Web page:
Mallard: The Island of Books

“There was a man who loved islands. . . . He wanted an island all of his own: not necessarily to be alone on it, but to make it a world of his own.”
— D. H. Lawrence, “The Man Who Loved Islands”

The Boat House (now the Library/Book House)

Lawrence could have been describing Ernest Oberholtzer.  Ober’s  spirit permeates Mallard Island.  You feel it in the whimsical, eclectic dwellings and buildings — Louise Erdrich describes one of the cabins here: “There is the Birdhouse, rising like a Seuss concoction into the pines, story after story, with a zigzag of steps and ladders” (from Books and Islands in Ojibway Country).  Little garden plots that dot the island are testaments to Ober’s love of landscape architecture.  The pianos, gramophone, shelves of sheet music hold his love of music (Ober played the violin).  The porches and many chairs hold memories of his many guests.  Oberholtzer’s choices created an idiosyncratic world.

Interior, the Boat House

But it is the books on Mallard Island — over 11,000 of them — lovingly collected and well-thumbed, that best reflect Oberholtzer the man.

“Other than actual writing, the books a person leaves behind reflect most accurately the cast of that person’s mind. . . . [Oberholtzer’s] assemblage does reflect his character, as the best collections do, which is why it is is important that the heart of it be restored.  His books on exploration, the great north of Canada and the Arctic, and his painstakingly procured works on Native American life, as well as the volumes of poetry he so loved and the works in German and the books on music, probably reflect as much as anyone can know of him.”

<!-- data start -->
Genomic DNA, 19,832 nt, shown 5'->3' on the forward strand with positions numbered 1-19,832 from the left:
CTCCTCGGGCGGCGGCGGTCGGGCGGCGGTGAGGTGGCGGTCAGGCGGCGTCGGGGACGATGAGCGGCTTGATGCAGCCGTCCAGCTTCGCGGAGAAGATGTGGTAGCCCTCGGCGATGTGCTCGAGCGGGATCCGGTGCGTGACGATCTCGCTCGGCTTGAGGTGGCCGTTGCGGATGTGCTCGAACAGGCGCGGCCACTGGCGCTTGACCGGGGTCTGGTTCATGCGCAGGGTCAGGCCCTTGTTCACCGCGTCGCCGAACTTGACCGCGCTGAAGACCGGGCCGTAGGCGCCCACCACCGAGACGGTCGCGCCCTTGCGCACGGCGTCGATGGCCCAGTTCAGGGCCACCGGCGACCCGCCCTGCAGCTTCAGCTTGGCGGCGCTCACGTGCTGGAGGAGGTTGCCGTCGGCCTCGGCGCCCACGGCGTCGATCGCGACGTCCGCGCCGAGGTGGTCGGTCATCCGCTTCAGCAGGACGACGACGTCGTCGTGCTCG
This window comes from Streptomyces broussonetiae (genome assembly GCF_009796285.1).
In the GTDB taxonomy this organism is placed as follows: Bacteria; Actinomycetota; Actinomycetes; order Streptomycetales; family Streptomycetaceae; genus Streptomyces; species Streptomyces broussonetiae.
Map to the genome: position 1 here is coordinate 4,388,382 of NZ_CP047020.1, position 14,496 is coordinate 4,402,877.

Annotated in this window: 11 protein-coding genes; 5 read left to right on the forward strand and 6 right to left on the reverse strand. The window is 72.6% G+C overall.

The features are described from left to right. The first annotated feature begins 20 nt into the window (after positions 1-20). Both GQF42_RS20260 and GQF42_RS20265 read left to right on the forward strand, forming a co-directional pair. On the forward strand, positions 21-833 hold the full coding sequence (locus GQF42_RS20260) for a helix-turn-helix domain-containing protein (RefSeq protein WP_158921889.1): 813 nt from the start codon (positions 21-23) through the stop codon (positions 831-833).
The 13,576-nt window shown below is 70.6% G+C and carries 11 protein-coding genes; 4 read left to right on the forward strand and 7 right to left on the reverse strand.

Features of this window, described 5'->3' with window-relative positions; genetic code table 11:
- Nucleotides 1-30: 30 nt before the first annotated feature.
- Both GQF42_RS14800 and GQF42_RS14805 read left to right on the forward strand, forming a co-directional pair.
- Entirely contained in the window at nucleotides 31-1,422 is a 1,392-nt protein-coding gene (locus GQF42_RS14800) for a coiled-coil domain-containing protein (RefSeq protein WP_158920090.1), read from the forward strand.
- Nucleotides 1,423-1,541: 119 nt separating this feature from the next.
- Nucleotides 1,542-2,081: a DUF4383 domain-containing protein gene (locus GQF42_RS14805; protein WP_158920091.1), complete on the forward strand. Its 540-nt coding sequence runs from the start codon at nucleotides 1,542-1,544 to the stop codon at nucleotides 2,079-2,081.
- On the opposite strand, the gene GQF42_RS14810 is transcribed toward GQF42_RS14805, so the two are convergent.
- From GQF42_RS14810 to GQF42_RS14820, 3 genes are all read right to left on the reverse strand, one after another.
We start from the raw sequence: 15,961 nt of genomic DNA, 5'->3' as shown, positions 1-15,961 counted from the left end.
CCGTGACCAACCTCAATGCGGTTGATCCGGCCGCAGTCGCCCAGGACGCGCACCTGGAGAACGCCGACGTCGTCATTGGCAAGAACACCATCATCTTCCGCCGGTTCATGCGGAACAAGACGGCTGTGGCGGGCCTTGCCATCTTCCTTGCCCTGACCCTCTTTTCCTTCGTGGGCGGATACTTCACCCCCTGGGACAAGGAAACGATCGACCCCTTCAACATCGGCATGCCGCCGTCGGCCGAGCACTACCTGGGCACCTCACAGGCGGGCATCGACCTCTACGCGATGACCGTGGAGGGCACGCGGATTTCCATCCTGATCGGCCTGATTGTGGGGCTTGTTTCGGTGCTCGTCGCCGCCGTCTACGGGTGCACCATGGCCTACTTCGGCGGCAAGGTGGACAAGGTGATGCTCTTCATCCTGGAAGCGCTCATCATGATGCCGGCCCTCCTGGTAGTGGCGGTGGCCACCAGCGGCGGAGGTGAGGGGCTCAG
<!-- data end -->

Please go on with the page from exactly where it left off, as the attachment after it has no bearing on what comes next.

— Louise Erdrich, Books and Islands in Ojibway Country

There are books everywhere.  Most of the little cabins and buildings hold hundreds of books.  The Oberholtzer Foundation has inventoried them and decided to keep them in the places where Ober himself kept them and used them.  To find a particular volume necessitated the development of a unique coding and cataloguing system by title, author, and subject.  The books are coded and tagged by the building where they are housed, the wall where they are shelved (N for north, S for south, E for east and W for west), and unique number where they fall chronologically on the shelf.

“The little houses are all lined floor to ceiling with bookshelves.  They are all full of nooks and crannies, little hidden spaces reached by narrow, steep stairs with still more stuffed bookshelves, trap doors leading down to yet more rooms.”
— Bill Holm, Eccentric Islands

Ober’s office in his Big House — filled with walls of books, upstairs and down
Looking in a window of the Cedar Bark House — here is a shelf of books above the window